By RIK STEVENS
CONCORD, N.H. (AP) a¿¿ Two years after the sale of the New Hampshire resort where the nation's first presidential votes were traditionally cast, no guests ply the halls.
The doors of the Balsams Grand Resort Hotel in Dixville Notch remain shut, and a few buildings have fallen to demolition crews. None of the 200 to 300 jobs that disappeared when it closed in September 2010 have come back.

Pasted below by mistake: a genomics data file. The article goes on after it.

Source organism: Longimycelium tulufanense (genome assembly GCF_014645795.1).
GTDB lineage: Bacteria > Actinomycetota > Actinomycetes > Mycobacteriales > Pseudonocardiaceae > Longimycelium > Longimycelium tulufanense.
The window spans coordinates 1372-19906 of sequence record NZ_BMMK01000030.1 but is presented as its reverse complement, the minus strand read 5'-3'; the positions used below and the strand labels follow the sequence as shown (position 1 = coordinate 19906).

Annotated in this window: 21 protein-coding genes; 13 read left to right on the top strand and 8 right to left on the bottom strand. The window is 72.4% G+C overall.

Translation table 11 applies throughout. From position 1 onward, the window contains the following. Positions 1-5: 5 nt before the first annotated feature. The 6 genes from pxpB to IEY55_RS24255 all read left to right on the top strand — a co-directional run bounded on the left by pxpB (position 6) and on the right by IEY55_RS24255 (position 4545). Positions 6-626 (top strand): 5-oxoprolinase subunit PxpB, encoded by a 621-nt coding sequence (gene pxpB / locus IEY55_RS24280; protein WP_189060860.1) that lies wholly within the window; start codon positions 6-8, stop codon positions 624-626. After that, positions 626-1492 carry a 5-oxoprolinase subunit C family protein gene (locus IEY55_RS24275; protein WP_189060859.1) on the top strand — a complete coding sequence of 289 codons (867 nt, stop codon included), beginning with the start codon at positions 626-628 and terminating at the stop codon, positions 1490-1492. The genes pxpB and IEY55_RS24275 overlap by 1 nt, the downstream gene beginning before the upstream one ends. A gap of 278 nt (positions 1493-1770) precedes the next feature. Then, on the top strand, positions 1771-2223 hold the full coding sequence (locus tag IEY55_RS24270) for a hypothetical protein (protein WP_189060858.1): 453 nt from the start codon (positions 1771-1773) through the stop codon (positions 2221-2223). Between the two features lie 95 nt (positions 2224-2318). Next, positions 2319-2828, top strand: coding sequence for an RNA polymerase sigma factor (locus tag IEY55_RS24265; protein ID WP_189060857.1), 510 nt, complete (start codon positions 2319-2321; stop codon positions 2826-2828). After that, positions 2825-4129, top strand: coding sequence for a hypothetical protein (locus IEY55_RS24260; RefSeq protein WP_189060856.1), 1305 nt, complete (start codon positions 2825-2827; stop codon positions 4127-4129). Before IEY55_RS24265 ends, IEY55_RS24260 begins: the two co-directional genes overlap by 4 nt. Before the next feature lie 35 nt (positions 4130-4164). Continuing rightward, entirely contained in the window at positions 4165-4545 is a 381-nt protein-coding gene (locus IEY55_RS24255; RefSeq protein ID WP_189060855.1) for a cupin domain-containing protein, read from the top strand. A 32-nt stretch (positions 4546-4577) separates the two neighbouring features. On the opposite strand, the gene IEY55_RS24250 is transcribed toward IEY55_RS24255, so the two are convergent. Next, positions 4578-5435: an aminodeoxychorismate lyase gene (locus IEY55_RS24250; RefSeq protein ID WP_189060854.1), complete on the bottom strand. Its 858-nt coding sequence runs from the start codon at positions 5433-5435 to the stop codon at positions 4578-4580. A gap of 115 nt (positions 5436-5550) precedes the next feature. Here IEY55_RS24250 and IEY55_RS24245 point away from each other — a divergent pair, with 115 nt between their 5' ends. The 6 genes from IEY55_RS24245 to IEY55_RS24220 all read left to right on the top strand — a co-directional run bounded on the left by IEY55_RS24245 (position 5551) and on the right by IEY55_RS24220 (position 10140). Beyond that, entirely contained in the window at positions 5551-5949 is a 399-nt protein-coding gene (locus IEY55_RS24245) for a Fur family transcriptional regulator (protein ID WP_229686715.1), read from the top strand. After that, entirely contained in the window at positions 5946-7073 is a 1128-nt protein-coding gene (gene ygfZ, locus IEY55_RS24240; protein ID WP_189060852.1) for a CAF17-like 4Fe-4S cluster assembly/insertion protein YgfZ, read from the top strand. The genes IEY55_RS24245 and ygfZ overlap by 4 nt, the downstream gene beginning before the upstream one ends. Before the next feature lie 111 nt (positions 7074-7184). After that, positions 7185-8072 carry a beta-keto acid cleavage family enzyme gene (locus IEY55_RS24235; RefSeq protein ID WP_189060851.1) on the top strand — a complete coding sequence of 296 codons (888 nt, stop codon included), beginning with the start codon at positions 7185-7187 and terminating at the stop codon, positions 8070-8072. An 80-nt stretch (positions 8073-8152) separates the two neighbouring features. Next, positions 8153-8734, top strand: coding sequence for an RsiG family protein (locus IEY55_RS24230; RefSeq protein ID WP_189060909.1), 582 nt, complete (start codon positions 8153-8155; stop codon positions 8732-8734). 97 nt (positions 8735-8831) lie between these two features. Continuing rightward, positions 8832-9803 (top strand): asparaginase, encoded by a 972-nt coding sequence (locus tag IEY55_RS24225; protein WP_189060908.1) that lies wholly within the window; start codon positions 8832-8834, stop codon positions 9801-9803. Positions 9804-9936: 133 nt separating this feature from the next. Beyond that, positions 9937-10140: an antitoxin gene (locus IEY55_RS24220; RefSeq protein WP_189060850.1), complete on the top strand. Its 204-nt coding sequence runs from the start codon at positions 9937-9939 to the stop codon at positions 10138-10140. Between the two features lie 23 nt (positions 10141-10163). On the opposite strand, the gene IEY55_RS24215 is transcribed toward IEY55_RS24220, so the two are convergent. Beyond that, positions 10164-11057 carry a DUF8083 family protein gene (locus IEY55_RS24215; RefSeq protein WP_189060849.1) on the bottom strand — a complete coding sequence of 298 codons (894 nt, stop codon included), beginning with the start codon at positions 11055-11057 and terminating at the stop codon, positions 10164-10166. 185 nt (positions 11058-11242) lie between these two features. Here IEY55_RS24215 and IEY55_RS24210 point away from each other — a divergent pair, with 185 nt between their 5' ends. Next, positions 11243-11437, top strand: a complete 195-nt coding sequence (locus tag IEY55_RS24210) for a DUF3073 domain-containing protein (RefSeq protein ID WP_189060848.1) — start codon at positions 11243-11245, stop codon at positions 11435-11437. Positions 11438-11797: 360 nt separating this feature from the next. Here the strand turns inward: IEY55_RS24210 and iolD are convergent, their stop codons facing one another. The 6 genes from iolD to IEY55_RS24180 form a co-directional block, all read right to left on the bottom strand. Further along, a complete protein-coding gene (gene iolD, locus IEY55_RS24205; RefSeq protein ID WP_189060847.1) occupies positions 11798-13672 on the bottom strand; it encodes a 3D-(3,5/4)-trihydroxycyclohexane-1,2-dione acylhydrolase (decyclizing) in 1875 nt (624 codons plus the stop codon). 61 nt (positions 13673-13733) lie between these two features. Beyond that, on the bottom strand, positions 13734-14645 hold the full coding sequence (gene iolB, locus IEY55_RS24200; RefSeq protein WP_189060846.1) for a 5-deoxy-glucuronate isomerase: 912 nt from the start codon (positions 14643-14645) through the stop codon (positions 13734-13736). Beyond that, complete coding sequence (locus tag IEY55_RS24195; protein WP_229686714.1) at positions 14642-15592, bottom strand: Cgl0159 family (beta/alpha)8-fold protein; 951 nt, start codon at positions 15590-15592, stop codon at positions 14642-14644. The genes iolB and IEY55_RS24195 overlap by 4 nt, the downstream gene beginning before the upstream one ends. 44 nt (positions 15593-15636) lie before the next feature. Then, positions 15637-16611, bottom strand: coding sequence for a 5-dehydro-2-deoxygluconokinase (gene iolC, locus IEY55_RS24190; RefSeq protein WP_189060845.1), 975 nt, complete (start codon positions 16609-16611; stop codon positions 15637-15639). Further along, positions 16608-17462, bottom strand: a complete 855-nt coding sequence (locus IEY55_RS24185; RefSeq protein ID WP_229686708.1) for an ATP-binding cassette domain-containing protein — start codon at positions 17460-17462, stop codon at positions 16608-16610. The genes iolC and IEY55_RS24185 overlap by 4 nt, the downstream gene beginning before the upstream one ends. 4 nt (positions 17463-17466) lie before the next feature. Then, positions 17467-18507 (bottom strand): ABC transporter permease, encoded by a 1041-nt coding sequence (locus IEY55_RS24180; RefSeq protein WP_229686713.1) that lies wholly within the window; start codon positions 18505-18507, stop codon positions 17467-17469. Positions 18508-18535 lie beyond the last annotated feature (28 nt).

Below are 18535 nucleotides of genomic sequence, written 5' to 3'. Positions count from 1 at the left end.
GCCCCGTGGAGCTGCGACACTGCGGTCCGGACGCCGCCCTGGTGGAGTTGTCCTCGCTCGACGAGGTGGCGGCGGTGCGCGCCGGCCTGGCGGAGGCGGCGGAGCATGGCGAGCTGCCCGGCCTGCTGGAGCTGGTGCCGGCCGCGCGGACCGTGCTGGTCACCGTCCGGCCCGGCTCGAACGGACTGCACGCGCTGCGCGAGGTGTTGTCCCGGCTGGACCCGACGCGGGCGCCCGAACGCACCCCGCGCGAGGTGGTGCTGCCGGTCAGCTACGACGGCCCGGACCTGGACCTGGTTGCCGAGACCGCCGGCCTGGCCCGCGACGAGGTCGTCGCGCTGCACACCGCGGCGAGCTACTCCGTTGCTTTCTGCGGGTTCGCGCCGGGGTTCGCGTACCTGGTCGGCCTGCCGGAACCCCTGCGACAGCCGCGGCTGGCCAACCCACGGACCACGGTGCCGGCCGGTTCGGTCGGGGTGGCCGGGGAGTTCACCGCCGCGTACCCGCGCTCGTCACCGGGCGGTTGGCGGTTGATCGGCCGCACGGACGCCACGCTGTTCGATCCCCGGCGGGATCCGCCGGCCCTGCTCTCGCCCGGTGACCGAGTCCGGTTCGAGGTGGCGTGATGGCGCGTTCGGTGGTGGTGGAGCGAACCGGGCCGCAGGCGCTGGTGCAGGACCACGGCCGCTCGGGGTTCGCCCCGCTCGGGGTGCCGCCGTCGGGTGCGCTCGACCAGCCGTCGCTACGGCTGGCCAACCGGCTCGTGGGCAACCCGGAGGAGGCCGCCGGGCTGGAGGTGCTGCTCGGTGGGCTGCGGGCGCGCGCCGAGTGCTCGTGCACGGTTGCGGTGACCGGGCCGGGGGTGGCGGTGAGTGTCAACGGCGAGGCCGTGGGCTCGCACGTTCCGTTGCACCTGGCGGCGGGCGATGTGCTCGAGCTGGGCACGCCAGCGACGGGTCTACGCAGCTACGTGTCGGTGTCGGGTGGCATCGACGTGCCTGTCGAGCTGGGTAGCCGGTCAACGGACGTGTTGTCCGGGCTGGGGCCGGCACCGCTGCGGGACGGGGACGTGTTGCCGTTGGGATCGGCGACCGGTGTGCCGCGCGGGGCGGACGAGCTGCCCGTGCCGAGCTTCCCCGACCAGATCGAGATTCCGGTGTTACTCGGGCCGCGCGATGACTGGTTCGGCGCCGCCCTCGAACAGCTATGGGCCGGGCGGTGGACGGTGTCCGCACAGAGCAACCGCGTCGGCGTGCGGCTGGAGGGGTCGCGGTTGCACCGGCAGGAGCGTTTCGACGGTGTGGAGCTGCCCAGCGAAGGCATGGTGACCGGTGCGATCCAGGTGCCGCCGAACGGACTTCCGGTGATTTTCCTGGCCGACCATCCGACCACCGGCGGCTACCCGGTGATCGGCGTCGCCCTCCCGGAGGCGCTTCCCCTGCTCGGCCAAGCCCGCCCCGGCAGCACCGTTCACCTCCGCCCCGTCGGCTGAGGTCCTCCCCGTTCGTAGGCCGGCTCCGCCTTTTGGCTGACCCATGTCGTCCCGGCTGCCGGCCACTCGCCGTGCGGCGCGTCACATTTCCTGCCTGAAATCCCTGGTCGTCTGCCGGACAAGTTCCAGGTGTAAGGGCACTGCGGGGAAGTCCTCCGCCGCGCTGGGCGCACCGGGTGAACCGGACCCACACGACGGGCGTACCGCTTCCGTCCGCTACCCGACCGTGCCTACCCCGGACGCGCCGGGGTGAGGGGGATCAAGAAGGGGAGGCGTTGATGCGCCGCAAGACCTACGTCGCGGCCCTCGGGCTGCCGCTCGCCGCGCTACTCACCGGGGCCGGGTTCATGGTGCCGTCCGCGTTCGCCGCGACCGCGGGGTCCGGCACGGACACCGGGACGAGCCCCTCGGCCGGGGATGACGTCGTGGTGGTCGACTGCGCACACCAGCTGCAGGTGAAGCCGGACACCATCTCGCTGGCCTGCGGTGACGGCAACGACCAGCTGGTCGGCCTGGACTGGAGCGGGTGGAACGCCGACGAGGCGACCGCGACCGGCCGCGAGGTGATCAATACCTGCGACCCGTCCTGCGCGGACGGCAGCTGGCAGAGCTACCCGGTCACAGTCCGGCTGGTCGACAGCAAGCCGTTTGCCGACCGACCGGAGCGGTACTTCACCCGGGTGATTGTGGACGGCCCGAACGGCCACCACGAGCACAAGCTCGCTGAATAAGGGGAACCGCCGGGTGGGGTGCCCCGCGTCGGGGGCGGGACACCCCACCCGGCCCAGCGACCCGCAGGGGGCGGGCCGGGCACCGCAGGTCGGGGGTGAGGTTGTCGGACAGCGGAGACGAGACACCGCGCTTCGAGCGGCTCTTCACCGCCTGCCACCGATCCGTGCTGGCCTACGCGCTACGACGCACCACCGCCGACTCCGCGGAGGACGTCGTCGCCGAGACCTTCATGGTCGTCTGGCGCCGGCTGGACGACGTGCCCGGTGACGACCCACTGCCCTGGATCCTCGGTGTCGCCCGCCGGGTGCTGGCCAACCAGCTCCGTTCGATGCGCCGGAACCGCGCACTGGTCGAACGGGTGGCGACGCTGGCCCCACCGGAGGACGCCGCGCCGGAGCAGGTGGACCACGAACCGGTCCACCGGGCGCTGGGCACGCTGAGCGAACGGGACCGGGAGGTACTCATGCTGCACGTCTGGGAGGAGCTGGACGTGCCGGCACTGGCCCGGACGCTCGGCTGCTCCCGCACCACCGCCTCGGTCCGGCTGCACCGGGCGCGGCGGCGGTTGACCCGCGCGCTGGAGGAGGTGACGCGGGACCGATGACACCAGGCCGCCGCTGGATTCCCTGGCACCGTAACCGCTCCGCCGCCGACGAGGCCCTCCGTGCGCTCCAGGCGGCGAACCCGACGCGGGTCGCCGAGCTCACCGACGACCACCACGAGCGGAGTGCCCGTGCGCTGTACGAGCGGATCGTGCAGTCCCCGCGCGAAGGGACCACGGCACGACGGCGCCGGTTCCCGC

Then there is the silence. The men who bought the hotel for $2.3 million, Dan Dagesse and Dan Hebert, are looking for more investors, but communication with local business leaders has trailed off.The Balsams was one of the largest employers in the North Country, a region that has lost many manufacturing jobs in recent years. Coos County, where the resort sits, still has a 5.6 percent unemployment rate, highest in the state. "The fact that it shut down a couple years ago was devastating," said Jonathan Brown, president of the North Country Chamber of Commerce. "It's a symbol of who we are. If it reopens in the near future, it would have a huge impact on how people are feeling about the economy in the area." The resort, about 20 miles from the Canadian border, started as an inn in 1861 and was sold in 1895 to industrialist Henry Hale, who renamed it The Balsams. In 1918, he doubled the capacity to 400 guests. It features Old World elegance, fine dining and outdoor activities, including golf, boating and hiking. In the winter, it is popular with skiers and snowmobilers. Brown said his group is hungry for any information about the hotel, where voters in in the wood-paneled Ballot Room were long the first in the country to choose candidates, both in the New Hampshire primary and the general election.